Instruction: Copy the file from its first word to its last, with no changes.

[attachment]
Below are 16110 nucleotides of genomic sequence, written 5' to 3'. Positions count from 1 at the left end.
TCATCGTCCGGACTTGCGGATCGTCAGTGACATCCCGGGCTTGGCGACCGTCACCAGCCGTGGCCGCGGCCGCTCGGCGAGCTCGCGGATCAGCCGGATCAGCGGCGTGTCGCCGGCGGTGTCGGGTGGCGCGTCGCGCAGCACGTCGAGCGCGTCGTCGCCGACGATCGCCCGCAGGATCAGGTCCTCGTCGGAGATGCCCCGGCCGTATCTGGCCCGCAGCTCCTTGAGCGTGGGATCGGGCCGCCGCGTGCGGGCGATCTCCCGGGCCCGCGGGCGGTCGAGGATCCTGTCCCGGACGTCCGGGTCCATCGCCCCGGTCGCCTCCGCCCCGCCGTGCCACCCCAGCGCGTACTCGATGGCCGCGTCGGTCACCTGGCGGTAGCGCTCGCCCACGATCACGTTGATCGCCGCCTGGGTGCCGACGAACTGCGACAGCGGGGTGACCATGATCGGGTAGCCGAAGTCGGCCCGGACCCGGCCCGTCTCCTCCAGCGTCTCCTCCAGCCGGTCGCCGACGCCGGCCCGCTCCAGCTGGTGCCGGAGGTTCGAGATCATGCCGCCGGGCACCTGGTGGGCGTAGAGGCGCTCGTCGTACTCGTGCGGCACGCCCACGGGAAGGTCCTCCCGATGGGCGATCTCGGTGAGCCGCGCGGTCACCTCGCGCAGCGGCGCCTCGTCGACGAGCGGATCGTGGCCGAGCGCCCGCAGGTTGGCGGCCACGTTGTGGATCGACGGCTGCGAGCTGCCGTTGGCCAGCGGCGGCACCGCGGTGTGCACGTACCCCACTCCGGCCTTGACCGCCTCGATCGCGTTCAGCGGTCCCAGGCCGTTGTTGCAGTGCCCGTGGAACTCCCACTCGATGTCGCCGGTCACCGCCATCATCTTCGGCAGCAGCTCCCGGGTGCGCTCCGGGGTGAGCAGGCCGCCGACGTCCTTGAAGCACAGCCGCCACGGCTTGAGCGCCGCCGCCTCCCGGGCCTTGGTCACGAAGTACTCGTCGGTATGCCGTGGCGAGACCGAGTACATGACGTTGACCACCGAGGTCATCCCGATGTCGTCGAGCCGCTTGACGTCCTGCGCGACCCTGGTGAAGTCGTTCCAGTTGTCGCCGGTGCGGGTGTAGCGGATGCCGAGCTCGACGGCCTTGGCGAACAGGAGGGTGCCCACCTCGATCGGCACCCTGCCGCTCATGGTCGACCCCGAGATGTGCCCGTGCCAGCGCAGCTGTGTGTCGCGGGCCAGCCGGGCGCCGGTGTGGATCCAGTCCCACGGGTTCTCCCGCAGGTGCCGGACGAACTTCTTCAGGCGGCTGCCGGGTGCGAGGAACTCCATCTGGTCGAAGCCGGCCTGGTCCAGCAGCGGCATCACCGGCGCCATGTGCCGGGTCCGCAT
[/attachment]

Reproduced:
Below are 16110 nucleotides of genomic sequence, written 5' to 3'. Positions count from 1 at the left end.
TCATCGTCCGGACTTGCGGATCGTCAGTGACATCCCGGGCTTGGCGACCGTCACCAGCCGTGGCCGCGGCCGCTCGGCGAGCTCGCGGATCAGCCGGATCAGCGGCGTGTCGCCGGCGGTGTCGGGTGGCGCGTCGCGCAGCACGTCGAGCGCGTCGTCGCCGACGATCGCCCGCAGGATCAGGTCCTCGTCGGAGATGCCCCGGCCGTATCTGGCCCGCAGCTCCTTGAGCGTGGGATCGGGCCGCCGCGTGCGGGCGATCTCCCGGGCCCGCGGGCGGTCGAGGATCCTGTCCCGGACGTCCGGGTCCATCGCCCCGGTCGCCTCCGCCCCGCCGTGCCACCCCAGCGCGTACTCGATGGCCGCGTCGGTCACCTGGCGGTAGCGCTCGCCCACGATCACGTTGATCGCCGCCTGGGTGCCGACGAACTGCGACAGCGGGGTGACCATGATCGGGTAGCCGAAGTCGGCCCGGACCCGGCCCGTCTCCTCCAGCGTCTCCTCCAGCCGGTCGCCGACGCCGGCCCGCTCCAGCTGGTGCCGGAGGTTCGAGATCATGCCGCCGGGCACCTGGTGGGCGTAGAGGCGCTCGTCGTACTCGTGCGGCACGCCCACGGGAAGGTCCTCCCGATGGGCGATCTCGGTGAGCCGCGCGGTCACCTCGCGCAGCGGCGCCTCGTCGACGAGCGGATCGTGGCCGAGCGCCCGCAGGTTGGCGGCCACGTTGTGGATCGACGGCTGCGAGCTGCCGTTGGCCAGCGGCGGCACCGCGGTGTGCACGTACCCCACTCCGGCCTTGACCGCCTCGATCGCGTTCAGCGGTCCCAGGCCGTTGTTGCAGTGCCCGTGGAACTCCCACTCGATGTCGCCGGTCACCGCCATCATCTTCGGCAGCAGCTCCCGGGTGCGCTCCGGGGTGAGCAGGCCGCCGACGTCCTTGAAGCACAGCCGCCACGGCTTGAGCGCCGCCGCCTCCCGGGCCTTGGTCACGAAGTACTCGTCGGTATGCCGTGGCGAGACCGAGTACATGACGTTGACCACCGAGGTCATCCCGATGTCGTCGAGCCGCTTGACGTCCTGCGCGACCCTGGTGAAGTCGTTCCAGTTGTCGCCGGTGCGGGTGTAGCGGATGCCGAGCTCGACGGCCTTGGCGAACAGGAGGGTGCCCACCTCGATCGGCACCCTGCCGCTCATGGTCGACCCCGAGATGTGCCCGTGCCAGCGCAGCTGTGTGTCGCGGGCCAGCCGGGCGCCGGTGTGGATCCAGTCCCACGGGTTCTCCCGCAGGTGCCGGACGAACTTCTTCAGGCGGCTGCCGGGTGCGAGGAACTCCATCTGGTCGAAGCCGGCCTGGTCCAGCAGCGGCATCACCGGCGCCATGTGCCGGGTCCGCAT